Round 5 – Apparently Pep won the previous round with his defensive style firmly in play, spoiling Saddler’s timing with strong counter-punching tactics. With cuts showing above Pep’s eyes – something that had happened in the previous fight – and clear shows of blatant grappling in the clinch, the champion finally decided to give his opponent a taste of his own medicine. As Saddler closed in for another clinch with a blatant collar tie, Pep tripped the challenger over his right leg. The referee gave Pep a warning. By this point, ringside reports and statements from the fighters confirmed thumbs in the eyes, lacings from the gloves, elbow bumps and plenty of other dirty moves in the clinch from both men. The round ended with Saddler doing something to Pep just before or on the bell, causing the champion to turn away and duck his head in reaction.
Round 7 – By this point the judges had Pep ahead on points. In fact, some only had Saddler winning round 3. Saddler’s main strategy outside of the obvious rough-housing was throwing punches to the body and they were beginning to take their toll, especially when a few of them had clearly strayed below the belt. For the most part, Pep continued to out-box Saddler and did well to avoid his vicious left hook as well as his jab. However, during the closing the seconds the two engaged in brawling clinches. As the bell rang it was clear Pep was badly hurt. The ringside physician declared a dislocated left shoulder and as the bell rang for round 8 Pep stayed on his stool.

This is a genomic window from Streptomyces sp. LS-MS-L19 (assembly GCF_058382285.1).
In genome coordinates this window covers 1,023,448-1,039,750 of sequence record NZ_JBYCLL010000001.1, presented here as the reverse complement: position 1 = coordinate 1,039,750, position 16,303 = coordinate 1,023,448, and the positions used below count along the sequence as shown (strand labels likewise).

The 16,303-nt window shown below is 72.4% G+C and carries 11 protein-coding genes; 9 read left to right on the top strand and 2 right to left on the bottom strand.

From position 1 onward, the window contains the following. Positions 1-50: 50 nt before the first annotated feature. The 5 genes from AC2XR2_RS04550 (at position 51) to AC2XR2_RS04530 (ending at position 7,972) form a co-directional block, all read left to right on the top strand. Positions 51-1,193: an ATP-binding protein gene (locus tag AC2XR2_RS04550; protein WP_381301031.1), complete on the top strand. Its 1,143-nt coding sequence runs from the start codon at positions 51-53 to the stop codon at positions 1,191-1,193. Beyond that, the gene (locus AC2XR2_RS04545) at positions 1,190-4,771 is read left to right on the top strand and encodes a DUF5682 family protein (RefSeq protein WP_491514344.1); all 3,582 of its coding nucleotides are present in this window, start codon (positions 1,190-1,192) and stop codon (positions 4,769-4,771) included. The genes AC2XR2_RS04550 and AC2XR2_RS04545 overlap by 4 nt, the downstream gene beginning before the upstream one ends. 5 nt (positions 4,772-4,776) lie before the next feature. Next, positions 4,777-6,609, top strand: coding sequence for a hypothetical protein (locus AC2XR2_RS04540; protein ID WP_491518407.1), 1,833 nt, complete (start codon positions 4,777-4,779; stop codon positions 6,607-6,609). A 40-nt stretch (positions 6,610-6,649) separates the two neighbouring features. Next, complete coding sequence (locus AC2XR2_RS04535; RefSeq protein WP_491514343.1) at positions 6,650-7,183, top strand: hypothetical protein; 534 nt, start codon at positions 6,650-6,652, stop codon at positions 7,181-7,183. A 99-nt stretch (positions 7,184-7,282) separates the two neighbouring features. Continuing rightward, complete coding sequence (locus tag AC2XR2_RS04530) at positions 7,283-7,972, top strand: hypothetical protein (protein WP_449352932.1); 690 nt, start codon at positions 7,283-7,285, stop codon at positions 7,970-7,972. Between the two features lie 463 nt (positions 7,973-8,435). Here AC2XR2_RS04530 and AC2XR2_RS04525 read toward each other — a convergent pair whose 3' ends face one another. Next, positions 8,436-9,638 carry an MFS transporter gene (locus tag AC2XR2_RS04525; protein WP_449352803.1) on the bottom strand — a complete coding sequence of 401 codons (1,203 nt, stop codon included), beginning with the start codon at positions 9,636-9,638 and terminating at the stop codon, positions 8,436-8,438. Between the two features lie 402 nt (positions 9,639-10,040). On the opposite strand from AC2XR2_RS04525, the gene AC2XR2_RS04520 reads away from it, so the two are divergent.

After the match Pep told the press “He got me in a double arm lock… He twisted my arm twice. That’s what did it, not his punches. Sure, he hurt me a few times, but I could have beat him.” Saddler shrugged off the accusation with “I thought a punch to the kidney did it… But if they say I twisted his arm, okay, I twisted it.” Saddler also explained that Pep had been no angel in either of the fights having regularly thumbed in the eye and said his complaints against this regular foul had been ignored. Nevertheless, Saddler got the verdict and was now a second-time undisputed World Featherweight Champion.
Willie Pep versus Sandy Saddler 26.09.1951
The very next day the International Boxing Club declared plans were already in the works for a fourth match up between these two heated rivals. However, this time matters really got out of hand. Records vary on this fight with Fight City saying that crowds had tired of the rivalry and the dirty antics yet BoxRec describe:
A crowd of 13,836 produced a gate of $75,311. Movie rights and theater TV contributed another $110,000.
The fight was seen in 17 theaters in 13 cities on closed circuit television
Pep had eight straight victories after losing the title for the second time to Saddler. Three of these were stoppages and he had one rare example of a split decision. Saddler, clearly in his prime, won 15 bouts before facing Pep again. These included one successful defence of his World Super-Featherweight title. This time Saddler had risen to be the 9-5 betting favourite.
Both men apparently did a phenomenal amount of extra and specific conditioning for this fight. Pep even engaged the services of a wrestler so that he could better handle Saddler’s mauling and damaging clinches.